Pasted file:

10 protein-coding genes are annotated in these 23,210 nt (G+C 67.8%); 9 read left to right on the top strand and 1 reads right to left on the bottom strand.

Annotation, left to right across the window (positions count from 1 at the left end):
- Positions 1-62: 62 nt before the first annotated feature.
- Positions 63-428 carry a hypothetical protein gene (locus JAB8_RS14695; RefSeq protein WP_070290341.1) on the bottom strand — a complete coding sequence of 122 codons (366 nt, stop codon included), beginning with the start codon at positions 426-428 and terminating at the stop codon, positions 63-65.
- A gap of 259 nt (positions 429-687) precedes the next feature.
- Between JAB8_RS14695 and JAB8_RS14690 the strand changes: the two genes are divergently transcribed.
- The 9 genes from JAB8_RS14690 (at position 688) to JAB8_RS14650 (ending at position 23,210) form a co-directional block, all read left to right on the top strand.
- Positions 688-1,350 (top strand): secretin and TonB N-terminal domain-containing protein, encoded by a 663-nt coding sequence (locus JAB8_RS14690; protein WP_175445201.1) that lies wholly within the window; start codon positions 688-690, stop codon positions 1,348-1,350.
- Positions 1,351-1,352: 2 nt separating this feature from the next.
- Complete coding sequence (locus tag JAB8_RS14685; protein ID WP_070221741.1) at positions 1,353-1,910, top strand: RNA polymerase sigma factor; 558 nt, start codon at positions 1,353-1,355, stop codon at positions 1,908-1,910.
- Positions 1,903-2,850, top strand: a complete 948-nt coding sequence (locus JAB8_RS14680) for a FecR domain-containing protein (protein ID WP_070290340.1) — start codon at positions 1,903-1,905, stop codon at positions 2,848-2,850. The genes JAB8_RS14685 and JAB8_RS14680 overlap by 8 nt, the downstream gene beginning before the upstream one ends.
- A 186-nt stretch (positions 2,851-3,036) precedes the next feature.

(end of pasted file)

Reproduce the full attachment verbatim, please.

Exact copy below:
10 protein-coding genes are annotated in these 23,210 nt (G+C 67.8%); 9 read left to right on the top strand and 1 reads right to left on the bottom strand.

Annotation, left to right across the window (positions count from 1 at the left end):
- Positions 1-62: 62 nt before the first annotated feature.
- Positions 63-428 carry a hypothetical protein gene (locus JAB8_RS14695; RefSeq protein WP_070290341.1) on the bottom strand — a complete coding sequence of 122 codons (366 nt, stop codon included), beginning with the start codon at positions 426-428 and terminating at the stop codon, positions 63-65.
- A gap of 259 nt (positions 429-687) precedes the next feature.
- Between JAB8_RS14695 and JAB8_RS14690 the strand changes: the two genes are divergently transcribed.
- The 9 genes from JAB8_RS14690 (at position 688) to JAB8_RS14650 (ending at position 23,210) form a co-directional block, all read left to right on the top strand.
- Positions 688-1,350 (top strand): secretin and TonB N-terminal domain-containing protein, encoded by a 663-nt coding sequence (locus JAB8_RS14690; protein WP_175445201.1) that lies wholly within the window; start codon positions 688-690, stop codon positions 1,348-1,350.
- Positions 1,351-1,352: 2 nt separating this feature from the next.
- Complete coding sequence (locus tag JAB8_RS14685; protein ID WP_070221741.1) at positions 1,353-1,910, top strand: RNA polymerase sigma factor; 558 nt, start codon at positions 1,353-1,355, stop codon at positions 1,908-1,910.
- Positions 1,903-2,850, top strand: a complete 948-nt coding sequence (locus JAB8_RS14680) for a FecR domain-containing protein (protein ID WP_070290340.1) — start codon at positions 1,903-1,905, stop codon at positions 2,848-2,850. The genes JAB8_RS14685 and JAB8_RS14680 overlap by 8 nt, the downstream gene beginning before the upstream one ends.
- A 186-nt stretch (positions 2,851-3,036) precedes the next feature.